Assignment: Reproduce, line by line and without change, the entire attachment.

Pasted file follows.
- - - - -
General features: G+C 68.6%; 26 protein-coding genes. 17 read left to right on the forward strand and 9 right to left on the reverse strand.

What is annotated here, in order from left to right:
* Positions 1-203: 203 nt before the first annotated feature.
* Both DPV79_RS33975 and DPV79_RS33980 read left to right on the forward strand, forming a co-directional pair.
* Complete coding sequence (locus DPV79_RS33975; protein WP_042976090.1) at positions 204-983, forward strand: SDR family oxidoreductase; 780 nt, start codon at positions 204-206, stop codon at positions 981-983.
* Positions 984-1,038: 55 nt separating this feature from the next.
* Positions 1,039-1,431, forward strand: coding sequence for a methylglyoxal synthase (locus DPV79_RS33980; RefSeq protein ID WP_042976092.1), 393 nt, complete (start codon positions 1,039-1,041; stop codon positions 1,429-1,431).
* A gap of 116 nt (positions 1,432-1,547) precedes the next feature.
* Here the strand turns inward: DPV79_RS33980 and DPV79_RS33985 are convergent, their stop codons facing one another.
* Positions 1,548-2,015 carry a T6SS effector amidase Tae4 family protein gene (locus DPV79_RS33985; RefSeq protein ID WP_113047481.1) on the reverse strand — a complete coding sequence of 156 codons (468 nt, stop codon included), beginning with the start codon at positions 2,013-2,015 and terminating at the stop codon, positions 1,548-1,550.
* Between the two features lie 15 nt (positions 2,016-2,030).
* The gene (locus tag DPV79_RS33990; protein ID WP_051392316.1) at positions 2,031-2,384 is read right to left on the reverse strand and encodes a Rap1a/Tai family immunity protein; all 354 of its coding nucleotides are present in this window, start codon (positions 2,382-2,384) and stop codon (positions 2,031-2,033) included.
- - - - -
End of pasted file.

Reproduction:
General features: G+C 68.6%; 26 protein-coding genes. 17 read left to right on the forward strand and 9 right to left on the reverse strand.

What is annotated here, in order from left to right:
* Positions 1-203: 203 nt before the first annotated feature.
* Both DPV79_RS33975 and DPV79_RS33980 read left to right on the forward strand, forming a co-directional pair.
* Complete coding sequence (locus DPV79_RS33975; protein WP_042976090.1) at positions 204-983, forward strand: SDR family oxidoreductase; 780 nt, start codon at positions 204-206, stop codon at positions 981-983.
* Positions 984-1,038: 55 nt separating this feature from the next.
* Positions 1,039-1,431, forward strand: coding sequence for a methylglyoxal synthase (locus DPV79_RS33980; RefSeq protein ID WP_042976092.1), 393 nt, complete (start codon positions 1,039-1,041; stop codon positions 1,429-1,431).
* A gap of 116 nt (positions 1,432-1,547) precedes the next feature.
* Here the strand turns inward: DPV79_RS33980 and DPV79_RS33985 are convergent, their stop codons facing one another.
* Positions 1,548-2,015 carry a T6SS effector amidase Tae4 family protein gene (locus DPV79_RS33985; RefSeq protein ID WP_113047481.1) on the reverse strand — a complete coding sequence of 156 codons (468 nt, stop codon included), beginning with the start codon at positions 2,013-2,015 and terminating at the stop codon, positions 1,548-1,550.
* Between the two features lie 15 nt (positions 2,016-2,030).
* The gene (locus tag DPV79_RS33990; protein ID WP_051392316.1) at positions 2,031-2,384 is read right to left on the reverse strand and encodes a Rap1a/Tai family immunity protein; all 354 of its coding nucleotides are present in this window, start codon (positions 2,382-2,384) and stop codon (positions 2,031-2,033) included.